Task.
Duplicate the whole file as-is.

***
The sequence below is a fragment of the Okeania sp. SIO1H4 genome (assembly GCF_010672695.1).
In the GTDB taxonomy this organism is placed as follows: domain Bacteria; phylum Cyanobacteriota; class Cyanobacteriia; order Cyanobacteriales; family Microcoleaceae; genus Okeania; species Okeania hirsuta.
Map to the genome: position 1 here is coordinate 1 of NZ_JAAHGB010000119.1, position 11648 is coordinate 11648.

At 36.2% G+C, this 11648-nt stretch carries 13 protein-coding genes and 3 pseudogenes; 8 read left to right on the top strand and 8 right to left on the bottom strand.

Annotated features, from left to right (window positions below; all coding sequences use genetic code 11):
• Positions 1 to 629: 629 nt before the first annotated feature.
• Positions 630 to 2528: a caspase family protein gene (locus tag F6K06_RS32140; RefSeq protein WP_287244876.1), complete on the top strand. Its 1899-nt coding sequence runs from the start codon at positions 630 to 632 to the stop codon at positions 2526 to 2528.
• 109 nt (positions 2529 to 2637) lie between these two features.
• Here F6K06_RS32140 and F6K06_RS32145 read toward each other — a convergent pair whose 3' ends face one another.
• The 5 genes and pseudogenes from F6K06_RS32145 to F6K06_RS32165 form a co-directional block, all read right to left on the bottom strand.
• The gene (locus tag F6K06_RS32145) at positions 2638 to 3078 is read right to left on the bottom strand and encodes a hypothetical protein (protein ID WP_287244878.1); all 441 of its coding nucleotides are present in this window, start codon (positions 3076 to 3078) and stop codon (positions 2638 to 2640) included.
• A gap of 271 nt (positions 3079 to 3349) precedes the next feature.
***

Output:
The sequence below is a fragment of the Okeania sp. SIO1H4 genome (assembly GCF_010672695.1).
In the GTDB taxonomy this organism is placed as follows: domain Bacteria; phylum Cyanobacteriota; class Cyanobacteriia; order Cyanobacteriales; family Microcoleaceae; genus Okeania; species Okeania hirsuta.
Map to the genome: position 1 here is coordinate 1 of NZ_JAAHGB010000119.1, position 11648 is coordinate 11648.

At 36.2% G+C, this 11648-nt stretch carries 13 protein-coding genes and 3 pseudogenes; 8 read left to right on the top strand and 8 right to left on the bottom strand.

Annotated features, from left to right (window positions below; all coding sequences use genetic code 11):
• Positions 1 to 629: 629 nt before the first annotated feature.
• Positions 630 to 2528: a caspase family protein gene (locus tag F6K06_RS32140; RefSeq protein WP_287244876.1), complete on the top strand. Its 1899-nt coding sequence runs from the start codon at positions 630 to 632 to the stop codon at positions 2526 to 2528.
• 109 nt (positions 2529 to 2637) lie between these two features.
• Here F6K06_RS32140 and F6K06_RS32145 read toward each other — a convergent pair whose 3' ends face one another.
• The 5 genes and pseudogenes from F6K06_RS32145 to F6K06_RS32165 form a co-directional block, all read right to left on the bottom strand.
• The gene (locus tag F6K06_RS32145) at positions 2638 to 3078 is read right to left on the bottom strand and encodes a hypothetical protein (protein ID WP_287244878.1); all 441 of its coding nucleotides are present in this window, start codon (positions 3076 to 3078) and stop codon (positions 2638 to 2640) included.
• A gap of 271 nt (positions 3079 to 3349) precedes the next feature.